Originally named "Buckingham" the property now "Gledswood" was a grant of 400 acres made to Gabriel Louis Marie Huon de Kerillian in 1810. De Kerillian was a French nobleman who fled the Revolution and joined the NSW Corps as Gabriel Lewis, arriving on the "Surprise" in 1794. He was at one time a tutor to John Macarthur's sons.
De Kerillian was issued with 8 convicts who constructed a residence on the property. This first building later became the kitchen for the homestead. The second building was a coach house and the third a cottage for the convicts in which they were chained at night. These buildings still stand and are distinguished from later buildings because they are made from local sandstone.
In 1816, the property was sold to James Chisholm for 250 pounds. Convict labour was also used to build the homestead. There is no record of the Architect or completion date. Conjecture puts the date at c.1829, the time of Chisholm's marriage to Elizabeth Kinghorne.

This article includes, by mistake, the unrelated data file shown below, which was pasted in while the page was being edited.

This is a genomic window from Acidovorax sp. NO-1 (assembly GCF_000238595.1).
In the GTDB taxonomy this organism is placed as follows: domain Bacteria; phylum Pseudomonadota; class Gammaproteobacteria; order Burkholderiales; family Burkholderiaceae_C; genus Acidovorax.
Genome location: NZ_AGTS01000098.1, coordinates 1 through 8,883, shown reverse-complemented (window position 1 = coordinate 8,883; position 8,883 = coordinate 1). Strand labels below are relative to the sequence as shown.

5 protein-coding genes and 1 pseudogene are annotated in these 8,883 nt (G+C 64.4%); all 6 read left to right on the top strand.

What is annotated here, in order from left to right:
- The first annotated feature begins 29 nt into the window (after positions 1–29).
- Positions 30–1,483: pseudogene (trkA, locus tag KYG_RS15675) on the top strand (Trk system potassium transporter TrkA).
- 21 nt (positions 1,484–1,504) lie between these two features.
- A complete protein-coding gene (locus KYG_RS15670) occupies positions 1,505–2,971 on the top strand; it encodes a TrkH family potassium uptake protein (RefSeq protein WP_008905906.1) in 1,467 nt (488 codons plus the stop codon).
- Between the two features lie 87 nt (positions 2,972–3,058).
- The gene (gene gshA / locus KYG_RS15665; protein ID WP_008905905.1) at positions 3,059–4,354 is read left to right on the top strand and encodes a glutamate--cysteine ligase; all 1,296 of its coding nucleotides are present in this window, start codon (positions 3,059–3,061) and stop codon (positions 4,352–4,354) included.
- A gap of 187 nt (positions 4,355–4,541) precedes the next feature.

Extensions and renovations were last done in the 1860s. Chisholms and their descendants lived at "Gledswood" for approx 120 years.
There are close ties to the Macarthur family through marriages and wine growing. There is a story that James Chisholm was bailed up by Jack Donahoe the "Wild Colonial Boy" but was allowed to proceed on his way because he was good to his convicts "of which I was once one".
Gledswood Homestead Historic Property
900 Camden Valley Wy,
Ph: (02) 9606 5111
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